In closing, three (3) Commissioner terms through the Oregon Commission for the Blind are due to expire on June 30, 2015. The position terms expiring are held by Sara Hirsi, Patricia Kepler and Carla McQuillan. The Executive Appointments Interest Form is contained in the following link:
I would request your assistance on April 20th, as we visit Salem, where we will be addressing several bills HB 3187 which extends the terms of the OCB Commissioners, and as well SB 934, which could take away vending opportunities from the blind.
As such, I could sure use your help with providing Public Testimony, so please let me know if you can go along to help. Of course we would make sure to get you there and back so let me know.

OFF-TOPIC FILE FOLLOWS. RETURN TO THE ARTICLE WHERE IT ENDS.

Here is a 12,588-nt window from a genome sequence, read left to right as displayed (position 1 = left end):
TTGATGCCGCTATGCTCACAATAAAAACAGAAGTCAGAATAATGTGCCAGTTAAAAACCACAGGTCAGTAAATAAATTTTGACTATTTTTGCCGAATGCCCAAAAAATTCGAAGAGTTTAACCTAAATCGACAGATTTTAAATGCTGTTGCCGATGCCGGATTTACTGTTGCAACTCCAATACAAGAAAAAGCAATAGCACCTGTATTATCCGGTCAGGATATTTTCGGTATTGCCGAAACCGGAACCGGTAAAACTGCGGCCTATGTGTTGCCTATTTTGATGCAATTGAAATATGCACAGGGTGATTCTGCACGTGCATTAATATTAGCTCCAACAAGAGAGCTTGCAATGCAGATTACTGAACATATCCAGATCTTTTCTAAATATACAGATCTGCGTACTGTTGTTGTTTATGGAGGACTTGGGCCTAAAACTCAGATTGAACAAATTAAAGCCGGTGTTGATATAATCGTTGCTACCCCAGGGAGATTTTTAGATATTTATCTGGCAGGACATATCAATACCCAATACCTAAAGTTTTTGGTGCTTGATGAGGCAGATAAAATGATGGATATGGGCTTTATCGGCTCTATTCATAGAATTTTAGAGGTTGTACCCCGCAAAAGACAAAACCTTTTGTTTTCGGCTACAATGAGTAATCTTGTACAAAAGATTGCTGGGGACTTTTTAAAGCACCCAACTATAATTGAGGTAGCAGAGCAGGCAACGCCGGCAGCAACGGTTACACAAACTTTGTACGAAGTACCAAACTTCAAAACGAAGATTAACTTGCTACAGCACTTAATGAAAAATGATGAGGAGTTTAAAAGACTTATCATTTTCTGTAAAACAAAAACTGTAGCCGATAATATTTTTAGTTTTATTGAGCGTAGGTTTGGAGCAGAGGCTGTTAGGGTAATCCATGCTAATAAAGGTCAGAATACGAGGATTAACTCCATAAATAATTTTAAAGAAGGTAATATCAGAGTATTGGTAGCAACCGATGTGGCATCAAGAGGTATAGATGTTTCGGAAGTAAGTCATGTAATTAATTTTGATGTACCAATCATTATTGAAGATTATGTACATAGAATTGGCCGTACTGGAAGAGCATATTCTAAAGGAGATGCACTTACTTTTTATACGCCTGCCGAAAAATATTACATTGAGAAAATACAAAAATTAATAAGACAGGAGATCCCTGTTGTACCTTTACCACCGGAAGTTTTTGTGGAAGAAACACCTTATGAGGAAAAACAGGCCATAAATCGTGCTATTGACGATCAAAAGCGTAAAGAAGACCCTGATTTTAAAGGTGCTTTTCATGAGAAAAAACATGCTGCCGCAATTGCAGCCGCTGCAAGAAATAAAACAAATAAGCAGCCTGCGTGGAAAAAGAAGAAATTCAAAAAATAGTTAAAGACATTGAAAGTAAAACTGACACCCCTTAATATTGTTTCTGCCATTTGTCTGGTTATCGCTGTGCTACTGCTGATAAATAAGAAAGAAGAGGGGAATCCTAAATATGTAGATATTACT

In addition to "going in person you can also write a statement of non-support which we can post on the Oregon Legislative Information Server, as such I can help give you a couple talking points if you would like.
SB5503: Proposing additional funding for OCB targeted bep and older blind. Public testimony given. FYI: House Bill 3077 may be of interest to ACB of Oregon as it deals with adding a required certification for assistance animals to be allowed into food establishments.
Also a note on the bill regarding boards and commissions. This one is extremely concerning. It is no secret that the Governor felt the state had too many boards and commissions and felt that filling the appointments a waste of his time. As far as I know OCB is the only true service Commission, heading an actually funded agency, so I don't think there is a lot of concern there, but one never knows.